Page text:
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ITALY’S far-right League party announced today that NGO migrant rescue ships that enter its territorial waters without permission could now be fined up to €1 million (£898,770).
Interior Minister Matteo Salvini originally introduced fines for NGO ships that pick up migrants in the Mediterranean in June as part of a security Bill while he was desperately trying to keep German charity Sea Watch from landing 40 refugees in Italy.
The League introduced the amendments to the legislation today while Carola Rackete, captain of the Sea Watch 3 — who, after a 17-day standoff, defied Mr Salvini and disembarked the migrants on the island of Lampedusa — was being questioned by Italian prosecutors for what they describe as aiding illegal immigration.
The Italian authorities initially tried to charge Ms Rackete with refusing to comply with a warship that tried to block her vessel’s way into port, but a judge rejected this on July 3, saying that her decision not to comply was justified by the duty to save lives.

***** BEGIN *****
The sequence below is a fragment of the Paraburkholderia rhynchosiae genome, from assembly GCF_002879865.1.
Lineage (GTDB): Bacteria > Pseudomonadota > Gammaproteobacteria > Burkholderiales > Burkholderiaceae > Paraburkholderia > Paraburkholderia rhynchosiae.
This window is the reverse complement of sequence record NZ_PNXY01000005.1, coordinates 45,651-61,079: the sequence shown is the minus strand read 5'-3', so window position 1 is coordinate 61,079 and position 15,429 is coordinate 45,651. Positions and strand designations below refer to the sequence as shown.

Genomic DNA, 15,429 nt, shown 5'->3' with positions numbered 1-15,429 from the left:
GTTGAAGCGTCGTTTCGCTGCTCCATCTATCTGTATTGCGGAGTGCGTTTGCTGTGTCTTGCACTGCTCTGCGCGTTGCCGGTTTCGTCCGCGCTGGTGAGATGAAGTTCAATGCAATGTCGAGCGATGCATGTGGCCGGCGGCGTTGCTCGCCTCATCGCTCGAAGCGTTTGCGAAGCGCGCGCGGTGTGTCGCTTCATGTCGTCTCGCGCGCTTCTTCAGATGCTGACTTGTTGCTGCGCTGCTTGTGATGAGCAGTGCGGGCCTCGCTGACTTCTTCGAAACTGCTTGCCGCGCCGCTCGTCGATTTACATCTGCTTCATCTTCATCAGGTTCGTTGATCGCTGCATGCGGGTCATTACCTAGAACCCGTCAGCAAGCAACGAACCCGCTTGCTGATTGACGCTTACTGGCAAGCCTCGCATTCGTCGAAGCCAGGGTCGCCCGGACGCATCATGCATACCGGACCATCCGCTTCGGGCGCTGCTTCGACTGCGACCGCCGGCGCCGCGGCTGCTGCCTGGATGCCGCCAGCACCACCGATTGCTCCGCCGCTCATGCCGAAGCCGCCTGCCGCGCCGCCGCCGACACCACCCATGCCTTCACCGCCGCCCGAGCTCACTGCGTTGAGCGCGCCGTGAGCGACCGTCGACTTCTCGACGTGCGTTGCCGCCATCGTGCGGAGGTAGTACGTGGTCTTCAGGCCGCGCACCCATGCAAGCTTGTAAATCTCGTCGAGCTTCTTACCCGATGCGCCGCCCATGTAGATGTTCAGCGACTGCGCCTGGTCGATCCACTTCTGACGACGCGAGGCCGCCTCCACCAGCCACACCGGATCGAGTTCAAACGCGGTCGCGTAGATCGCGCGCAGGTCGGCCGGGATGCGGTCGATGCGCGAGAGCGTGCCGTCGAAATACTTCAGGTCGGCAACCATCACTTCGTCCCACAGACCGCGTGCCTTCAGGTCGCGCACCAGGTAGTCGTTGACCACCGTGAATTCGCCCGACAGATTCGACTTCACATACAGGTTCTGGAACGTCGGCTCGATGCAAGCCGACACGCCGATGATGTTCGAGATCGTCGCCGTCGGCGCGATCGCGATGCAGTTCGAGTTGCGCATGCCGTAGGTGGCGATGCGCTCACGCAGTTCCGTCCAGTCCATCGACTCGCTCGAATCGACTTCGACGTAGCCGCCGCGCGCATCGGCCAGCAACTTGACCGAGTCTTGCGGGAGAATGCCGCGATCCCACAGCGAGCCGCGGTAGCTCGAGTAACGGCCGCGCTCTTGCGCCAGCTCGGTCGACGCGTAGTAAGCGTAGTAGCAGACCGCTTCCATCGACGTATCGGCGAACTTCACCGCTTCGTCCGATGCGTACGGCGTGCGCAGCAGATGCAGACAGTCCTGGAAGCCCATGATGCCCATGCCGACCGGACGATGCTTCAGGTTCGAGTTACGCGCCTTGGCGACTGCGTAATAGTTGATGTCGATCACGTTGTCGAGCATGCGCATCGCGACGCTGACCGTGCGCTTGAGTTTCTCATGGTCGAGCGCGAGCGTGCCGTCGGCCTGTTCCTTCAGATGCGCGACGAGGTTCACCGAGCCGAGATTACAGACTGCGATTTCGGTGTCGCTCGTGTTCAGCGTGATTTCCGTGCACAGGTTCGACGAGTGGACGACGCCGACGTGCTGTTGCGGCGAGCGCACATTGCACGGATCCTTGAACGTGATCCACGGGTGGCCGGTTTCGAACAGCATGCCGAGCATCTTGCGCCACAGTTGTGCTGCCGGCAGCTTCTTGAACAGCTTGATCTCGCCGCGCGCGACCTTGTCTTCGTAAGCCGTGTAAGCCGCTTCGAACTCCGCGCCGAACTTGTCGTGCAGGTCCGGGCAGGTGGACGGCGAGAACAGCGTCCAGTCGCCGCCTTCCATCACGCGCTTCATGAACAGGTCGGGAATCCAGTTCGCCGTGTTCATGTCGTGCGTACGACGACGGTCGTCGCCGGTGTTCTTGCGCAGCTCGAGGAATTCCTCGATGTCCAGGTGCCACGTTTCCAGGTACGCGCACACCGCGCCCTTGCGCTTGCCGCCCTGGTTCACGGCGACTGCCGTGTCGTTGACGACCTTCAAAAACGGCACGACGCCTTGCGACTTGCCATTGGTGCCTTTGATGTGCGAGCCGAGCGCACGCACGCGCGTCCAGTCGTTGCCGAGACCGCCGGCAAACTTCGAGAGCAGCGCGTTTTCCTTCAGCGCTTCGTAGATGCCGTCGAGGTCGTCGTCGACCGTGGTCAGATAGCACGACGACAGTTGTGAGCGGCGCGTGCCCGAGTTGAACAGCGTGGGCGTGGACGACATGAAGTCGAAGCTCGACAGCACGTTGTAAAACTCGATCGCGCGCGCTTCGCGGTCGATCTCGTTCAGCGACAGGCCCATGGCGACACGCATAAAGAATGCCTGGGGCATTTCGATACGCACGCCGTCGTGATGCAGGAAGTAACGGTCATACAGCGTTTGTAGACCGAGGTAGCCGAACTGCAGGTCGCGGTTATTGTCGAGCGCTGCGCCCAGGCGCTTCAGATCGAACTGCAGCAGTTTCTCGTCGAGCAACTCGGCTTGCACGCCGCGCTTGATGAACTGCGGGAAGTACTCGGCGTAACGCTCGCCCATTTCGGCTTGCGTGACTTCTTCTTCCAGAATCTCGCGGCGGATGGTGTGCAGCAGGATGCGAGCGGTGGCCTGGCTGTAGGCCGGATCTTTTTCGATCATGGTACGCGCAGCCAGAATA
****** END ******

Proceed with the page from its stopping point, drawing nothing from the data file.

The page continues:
UN human rights experts condemned Italy today over its criminal proceedings against Ms Rackete.
“Rescuing migrants in distress at sea is not a crime,” the experts said. “We urge the Italian authorities to immediately stop the criminalisation of search and rescue operations.”
Leaving a court hearing in Sicily this afternoon, Ms Rackete said she was happy to have the opportunity to explain the rescue to the court.
“I sincerely hope that the European Commission now, after the new election of the parliament, will do their very best to prevent situations like that happening and that all the European countries will work together in the future to accept any people which the civilian fleet have rescued.”
On Tuesday, the parliament of Spain’s Catalonian region unanimously agreed to award its medal of honour to Ms Rackete, who is German, and to Oscar Camps, director of Spanish migrant rescue group Proactive Open Arms.
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